What if Ralph Sampson had followed with his first impression during recruiting?

By Jerry Ratcliffe

Photo: twitter.com

When Ralph Sampson was trying to decide where to play college basketball in 1979, he narrowed his long list of suitors down to six, then a final four: Virginia, Virginia Tech, North Carolina and Kentucky.

While Sampson eventually chose Virginia, where he went on to become only the second player in college basketball history to become a three-time national player of the year, the Cavaliers could have just as easily lost the prized recruit to one of the other pursuers.

During a virtual Town Hall with the Town of Bridgewater this week, Sampson shared several stories, including memories of his visits to those last four schools on his list. Thanks to Mark Griffin, senior associate director of admissions at Bridgewater College, for allowing us to participate in the Zoom session.

Terry Holland and his staff had to be sweating bullets after Sampson visited Kentucky, where Joe B. Hall was head coach. The Wildcats made a huge impression on the Harrisonburg High School phenom.

“Kentucky was my best visit,” Ralph said on the virtual session. “Leonard Hamilton (now the head coach at Florida State) was an assistant coach at Kentucky then, and we developed a good relationship.”

Sampson said that Kentucky had him picked up by an FBI agent for his trip to Lexington, Ky. He was also impressed by the state-of-the-art dorm rooms for Kentucky players at the time.

“They had Sam Bowie and a lot of good players,” Sampson said. “There would have been seven All-Americans on that team if I had gone there.”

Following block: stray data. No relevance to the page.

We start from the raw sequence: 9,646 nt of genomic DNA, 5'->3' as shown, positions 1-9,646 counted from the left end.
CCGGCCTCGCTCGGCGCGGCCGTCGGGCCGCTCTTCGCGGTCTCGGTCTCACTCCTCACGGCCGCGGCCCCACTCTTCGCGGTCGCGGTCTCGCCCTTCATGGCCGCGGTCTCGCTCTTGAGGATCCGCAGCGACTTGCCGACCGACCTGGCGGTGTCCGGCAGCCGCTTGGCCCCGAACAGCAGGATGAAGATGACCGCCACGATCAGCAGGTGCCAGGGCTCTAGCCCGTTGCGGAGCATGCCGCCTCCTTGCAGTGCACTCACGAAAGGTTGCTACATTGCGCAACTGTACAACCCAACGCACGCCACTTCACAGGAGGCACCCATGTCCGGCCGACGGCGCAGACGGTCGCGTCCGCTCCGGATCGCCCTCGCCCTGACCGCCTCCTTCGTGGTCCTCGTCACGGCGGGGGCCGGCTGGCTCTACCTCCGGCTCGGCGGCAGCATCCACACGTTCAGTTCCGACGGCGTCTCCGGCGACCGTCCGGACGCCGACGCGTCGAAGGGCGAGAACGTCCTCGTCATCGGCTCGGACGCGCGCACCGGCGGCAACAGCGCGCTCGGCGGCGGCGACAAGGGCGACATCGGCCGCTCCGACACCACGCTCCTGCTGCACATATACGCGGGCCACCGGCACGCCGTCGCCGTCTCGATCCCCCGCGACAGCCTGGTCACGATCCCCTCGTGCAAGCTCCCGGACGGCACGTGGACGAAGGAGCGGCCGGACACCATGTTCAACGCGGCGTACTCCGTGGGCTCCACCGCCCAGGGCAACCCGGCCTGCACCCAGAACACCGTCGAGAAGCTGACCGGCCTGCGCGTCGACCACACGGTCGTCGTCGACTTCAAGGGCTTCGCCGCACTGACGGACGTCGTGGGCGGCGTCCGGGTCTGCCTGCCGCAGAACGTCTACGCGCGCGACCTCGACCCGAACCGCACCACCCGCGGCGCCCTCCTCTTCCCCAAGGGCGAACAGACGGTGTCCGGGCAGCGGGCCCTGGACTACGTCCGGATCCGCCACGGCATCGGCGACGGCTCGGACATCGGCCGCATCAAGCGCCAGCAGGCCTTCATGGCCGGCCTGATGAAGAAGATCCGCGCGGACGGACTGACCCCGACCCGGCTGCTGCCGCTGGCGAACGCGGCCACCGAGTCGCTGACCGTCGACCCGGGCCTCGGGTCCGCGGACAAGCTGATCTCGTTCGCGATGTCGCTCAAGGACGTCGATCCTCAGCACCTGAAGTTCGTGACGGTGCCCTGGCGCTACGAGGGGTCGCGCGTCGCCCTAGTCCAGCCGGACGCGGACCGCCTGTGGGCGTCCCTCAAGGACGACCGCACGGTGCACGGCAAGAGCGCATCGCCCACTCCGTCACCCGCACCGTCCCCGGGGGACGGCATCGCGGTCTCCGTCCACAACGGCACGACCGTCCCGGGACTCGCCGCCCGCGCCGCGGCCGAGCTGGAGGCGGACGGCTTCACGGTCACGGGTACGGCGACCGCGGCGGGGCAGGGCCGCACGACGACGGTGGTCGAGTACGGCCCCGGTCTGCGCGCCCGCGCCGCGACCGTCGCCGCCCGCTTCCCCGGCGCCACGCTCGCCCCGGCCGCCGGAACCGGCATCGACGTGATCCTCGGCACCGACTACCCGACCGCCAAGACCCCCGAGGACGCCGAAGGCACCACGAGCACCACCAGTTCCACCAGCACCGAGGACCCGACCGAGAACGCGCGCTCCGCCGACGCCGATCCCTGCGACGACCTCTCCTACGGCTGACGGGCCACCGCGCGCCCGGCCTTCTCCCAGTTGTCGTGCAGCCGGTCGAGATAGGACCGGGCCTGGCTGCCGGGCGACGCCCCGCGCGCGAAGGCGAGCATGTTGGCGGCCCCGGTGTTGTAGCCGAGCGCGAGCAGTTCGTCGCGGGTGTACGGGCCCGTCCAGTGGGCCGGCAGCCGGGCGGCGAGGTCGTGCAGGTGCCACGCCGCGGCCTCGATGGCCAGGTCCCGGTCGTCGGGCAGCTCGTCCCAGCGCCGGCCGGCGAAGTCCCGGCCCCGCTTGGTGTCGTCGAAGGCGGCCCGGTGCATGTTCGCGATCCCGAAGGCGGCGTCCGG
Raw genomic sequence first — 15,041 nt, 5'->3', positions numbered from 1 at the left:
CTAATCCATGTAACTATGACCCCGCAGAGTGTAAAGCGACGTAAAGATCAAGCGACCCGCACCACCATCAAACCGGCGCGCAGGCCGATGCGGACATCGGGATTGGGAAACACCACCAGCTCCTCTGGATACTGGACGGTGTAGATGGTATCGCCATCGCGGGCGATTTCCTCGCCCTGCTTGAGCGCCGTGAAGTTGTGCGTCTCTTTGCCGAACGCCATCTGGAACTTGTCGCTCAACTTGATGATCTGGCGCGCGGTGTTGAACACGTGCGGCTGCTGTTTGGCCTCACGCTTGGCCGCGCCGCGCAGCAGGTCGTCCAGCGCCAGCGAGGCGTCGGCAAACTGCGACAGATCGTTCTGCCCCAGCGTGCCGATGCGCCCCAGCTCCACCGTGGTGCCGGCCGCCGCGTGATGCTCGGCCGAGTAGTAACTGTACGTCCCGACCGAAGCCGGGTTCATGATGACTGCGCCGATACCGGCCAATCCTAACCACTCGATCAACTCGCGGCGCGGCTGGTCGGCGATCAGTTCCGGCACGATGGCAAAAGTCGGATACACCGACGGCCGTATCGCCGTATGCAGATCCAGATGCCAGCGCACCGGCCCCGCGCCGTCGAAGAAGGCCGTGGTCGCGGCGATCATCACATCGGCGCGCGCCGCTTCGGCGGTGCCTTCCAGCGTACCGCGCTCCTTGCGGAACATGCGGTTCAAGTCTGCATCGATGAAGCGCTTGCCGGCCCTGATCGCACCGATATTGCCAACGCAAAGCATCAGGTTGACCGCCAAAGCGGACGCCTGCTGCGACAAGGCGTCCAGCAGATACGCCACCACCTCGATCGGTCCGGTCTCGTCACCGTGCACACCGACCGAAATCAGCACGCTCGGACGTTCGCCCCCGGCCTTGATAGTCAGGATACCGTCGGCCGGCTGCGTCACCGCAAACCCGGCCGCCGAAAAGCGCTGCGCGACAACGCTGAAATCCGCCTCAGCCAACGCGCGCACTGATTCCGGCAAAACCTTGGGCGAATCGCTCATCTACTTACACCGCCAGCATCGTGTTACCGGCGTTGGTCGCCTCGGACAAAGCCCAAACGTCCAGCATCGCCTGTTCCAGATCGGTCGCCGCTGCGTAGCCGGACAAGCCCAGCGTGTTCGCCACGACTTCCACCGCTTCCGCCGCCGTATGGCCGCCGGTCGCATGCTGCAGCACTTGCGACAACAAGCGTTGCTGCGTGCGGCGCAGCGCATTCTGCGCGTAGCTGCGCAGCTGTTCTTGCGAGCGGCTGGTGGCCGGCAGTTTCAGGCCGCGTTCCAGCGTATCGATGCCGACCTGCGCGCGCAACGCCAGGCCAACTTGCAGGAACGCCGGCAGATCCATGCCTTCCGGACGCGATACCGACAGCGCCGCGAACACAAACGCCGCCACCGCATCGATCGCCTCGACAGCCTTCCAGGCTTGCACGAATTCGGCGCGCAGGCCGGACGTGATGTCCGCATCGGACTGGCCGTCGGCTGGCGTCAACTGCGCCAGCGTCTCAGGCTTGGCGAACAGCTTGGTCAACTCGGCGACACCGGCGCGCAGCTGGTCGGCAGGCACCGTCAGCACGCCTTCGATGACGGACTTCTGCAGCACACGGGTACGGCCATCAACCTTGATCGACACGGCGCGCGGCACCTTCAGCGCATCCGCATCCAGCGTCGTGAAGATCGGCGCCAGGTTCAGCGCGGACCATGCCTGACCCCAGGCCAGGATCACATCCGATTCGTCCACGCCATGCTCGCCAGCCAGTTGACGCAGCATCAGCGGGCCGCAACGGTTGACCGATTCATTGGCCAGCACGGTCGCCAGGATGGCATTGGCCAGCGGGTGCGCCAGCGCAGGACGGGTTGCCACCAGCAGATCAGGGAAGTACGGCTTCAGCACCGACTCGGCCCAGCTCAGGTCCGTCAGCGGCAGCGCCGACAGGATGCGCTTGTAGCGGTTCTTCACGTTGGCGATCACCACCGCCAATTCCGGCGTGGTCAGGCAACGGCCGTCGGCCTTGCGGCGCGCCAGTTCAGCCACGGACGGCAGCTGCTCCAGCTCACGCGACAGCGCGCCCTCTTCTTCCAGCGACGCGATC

He enjoyed his visit there so much that he told his mother that he was going to commit to Kentucky. His parents convinced him to wait and see what the other schools were like.

Ralph went on to rank his other visits, and the results may surprise you. Sampson said his second-best visit was Virginia Tech, his third was North Carolina, and his fourth was Virginia.

Sampson didn’t elaborate much on his visit to Tech, coached by Charlie Moir.

However, Ralph explained that while he was on his visit to UNC, Al Wood was taking him on a tour of the Chapel Hill campus.

“Al said he had to go do something and told me to meet him back at Carmichael Auditorium (Carolina’s arena prior to the Smith Center), and I got lost on campus,” Sampson said. “Dean Smith got mad and blamed Al for me not going there.”

Surprisingly, UVA was his least-favorite visit, even though he committed to the Cavaliers. He had been to Charlottesville many times prior, and helped Harrisonburg win two state titles at University Hall.

Sampson said UVA picked him up in a van and drove him over the mountain to Charlottesville for his official visit. Upon arrival, Virginia’s coaches had a helicopter waiting in a field to take Sampson on an aerial tour of campus.

It so happened that the night before, Tom Hicks and friend snuck into UHall, armed with black spray paint, and painted “Ralph’s House” in huge letters upon the white, clam-shelled arena roof. The ‘copter made a point of flying over the structure so that Sampson could see the artwork.